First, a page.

Science et changements planétaires / Sécheresse


La saison des pluies à Ayoun El Atrouss, une ville sahélienne Volume 5, issue 2, Juin 1994

BP 4222 Nouakchott, Mauritanie
  • Page(s) : 93-7
  • Published in: 1994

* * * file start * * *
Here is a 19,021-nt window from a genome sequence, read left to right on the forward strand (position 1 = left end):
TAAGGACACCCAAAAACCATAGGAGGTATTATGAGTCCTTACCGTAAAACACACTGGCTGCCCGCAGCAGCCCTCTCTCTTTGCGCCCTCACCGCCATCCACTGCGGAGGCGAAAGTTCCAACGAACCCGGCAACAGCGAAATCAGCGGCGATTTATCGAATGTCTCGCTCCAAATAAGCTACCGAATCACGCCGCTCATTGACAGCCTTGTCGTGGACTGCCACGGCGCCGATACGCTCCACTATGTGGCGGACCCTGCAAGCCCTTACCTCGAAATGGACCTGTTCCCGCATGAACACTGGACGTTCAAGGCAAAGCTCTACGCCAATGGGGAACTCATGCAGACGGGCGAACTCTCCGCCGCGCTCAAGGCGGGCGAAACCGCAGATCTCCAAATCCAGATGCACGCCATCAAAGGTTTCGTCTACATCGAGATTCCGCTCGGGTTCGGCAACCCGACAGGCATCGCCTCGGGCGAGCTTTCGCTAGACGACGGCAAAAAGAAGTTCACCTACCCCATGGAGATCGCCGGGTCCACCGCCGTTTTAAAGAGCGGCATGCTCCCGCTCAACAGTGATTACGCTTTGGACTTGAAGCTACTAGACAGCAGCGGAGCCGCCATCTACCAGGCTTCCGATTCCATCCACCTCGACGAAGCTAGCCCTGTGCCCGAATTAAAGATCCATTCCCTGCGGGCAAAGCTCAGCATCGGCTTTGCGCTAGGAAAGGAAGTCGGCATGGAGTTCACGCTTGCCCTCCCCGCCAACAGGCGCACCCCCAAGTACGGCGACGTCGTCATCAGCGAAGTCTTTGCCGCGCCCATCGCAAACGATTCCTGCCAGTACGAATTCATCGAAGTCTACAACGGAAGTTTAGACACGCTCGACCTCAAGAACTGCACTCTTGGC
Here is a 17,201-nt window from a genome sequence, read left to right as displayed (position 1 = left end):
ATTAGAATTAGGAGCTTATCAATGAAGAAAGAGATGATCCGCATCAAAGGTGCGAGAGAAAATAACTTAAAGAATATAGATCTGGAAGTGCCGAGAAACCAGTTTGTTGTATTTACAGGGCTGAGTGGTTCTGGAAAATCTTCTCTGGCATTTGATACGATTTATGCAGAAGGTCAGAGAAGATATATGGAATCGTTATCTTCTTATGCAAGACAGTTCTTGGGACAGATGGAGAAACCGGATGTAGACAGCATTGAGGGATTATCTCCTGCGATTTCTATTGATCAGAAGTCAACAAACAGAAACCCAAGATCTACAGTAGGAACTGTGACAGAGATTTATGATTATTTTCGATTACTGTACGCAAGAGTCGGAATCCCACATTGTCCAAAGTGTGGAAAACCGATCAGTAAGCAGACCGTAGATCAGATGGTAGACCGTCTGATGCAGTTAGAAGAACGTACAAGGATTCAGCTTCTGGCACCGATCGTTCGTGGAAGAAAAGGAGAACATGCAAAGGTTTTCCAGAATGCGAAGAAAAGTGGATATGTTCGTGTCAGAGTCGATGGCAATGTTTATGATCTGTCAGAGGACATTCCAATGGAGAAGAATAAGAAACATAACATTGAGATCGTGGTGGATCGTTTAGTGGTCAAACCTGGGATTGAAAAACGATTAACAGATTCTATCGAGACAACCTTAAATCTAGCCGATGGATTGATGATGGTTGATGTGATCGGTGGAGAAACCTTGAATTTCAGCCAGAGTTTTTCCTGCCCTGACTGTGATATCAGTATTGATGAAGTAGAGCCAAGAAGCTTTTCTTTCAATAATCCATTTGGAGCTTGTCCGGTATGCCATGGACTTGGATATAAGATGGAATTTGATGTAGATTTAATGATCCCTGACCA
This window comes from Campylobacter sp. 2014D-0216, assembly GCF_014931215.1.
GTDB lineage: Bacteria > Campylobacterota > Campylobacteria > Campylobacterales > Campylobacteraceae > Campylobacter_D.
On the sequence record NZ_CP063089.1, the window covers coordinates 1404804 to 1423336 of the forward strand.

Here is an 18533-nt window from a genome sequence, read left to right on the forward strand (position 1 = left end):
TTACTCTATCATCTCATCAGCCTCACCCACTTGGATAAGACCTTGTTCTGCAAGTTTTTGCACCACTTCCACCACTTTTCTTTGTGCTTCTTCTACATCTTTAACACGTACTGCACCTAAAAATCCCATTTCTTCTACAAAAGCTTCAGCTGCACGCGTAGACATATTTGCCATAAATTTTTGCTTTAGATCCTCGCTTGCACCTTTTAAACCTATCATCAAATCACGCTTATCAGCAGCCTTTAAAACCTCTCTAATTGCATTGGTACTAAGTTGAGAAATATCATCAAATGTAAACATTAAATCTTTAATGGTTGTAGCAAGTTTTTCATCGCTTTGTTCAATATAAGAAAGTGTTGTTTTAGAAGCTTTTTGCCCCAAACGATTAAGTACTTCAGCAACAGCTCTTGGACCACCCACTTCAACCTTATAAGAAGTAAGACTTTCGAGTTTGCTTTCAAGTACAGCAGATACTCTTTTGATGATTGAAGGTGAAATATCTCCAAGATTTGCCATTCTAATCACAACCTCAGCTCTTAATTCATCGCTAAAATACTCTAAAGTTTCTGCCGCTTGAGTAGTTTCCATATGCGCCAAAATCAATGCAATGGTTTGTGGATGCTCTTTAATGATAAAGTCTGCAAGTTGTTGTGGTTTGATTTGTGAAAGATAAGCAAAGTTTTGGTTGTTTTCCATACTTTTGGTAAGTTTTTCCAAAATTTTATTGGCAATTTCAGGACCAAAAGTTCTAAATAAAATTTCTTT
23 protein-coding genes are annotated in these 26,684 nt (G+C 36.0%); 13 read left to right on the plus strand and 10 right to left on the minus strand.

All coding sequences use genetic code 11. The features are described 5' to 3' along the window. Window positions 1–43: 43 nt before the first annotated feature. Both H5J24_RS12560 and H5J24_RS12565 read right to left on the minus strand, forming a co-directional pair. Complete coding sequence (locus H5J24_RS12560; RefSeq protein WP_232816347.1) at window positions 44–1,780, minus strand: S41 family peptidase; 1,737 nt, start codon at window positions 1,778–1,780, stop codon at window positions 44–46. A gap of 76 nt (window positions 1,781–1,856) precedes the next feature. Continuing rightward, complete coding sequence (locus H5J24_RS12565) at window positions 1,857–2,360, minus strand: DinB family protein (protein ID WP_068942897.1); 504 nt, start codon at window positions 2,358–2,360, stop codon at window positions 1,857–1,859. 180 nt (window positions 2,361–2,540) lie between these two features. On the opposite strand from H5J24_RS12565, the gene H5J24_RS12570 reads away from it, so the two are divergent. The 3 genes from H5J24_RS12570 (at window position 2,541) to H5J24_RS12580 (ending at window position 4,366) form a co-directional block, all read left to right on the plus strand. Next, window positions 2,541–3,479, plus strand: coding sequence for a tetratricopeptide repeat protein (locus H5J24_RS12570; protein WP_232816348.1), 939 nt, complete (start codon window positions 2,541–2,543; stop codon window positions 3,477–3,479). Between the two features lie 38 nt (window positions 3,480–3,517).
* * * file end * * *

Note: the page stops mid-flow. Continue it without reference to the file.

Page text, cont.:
Lasting from June to September, the rainy season brings out a socio-economic behaviour which demonstrates its effect on not only the local population’s everyday life but also on the importance of stock-breeding as source of revenue and, more importantly, food. Ayoun El Atrouss is the main town and regional capital of Hodh El Gharbi in Castern Mauritania. In 1988, its population numbered 14,666 inhabitants. The climate is typically Sahelo-Saharan and the mean annual rainfall between 250 and 300 mm. The main behaviour type linked to the rainy season is a mass exodus from town to country or badiya. During the rainy season, the place of residence, or khariv, varies in terms of location and distance from the town from one family to the next. Most people explain their departure by saying they want to drink milk again, but there are other, unwillingly admitted, reasons of a financial nature (reducing expenditure for example). How much more or less money is spent will often depend on where and how far away the badiya is. A particular type of public transport also develops during the rainy season; of great socio-economic importance, if differs from classical transport in terms of both standards and location. The khariv period lasts several months. In October, the start of the school year forces most families to adopt a set of strategies reconciling the desire to remain in the country and the need to send their children to school. The final return of the population as a whole occurs essentially in January-February with the onset of winter and the thin end of the water and posture wedge.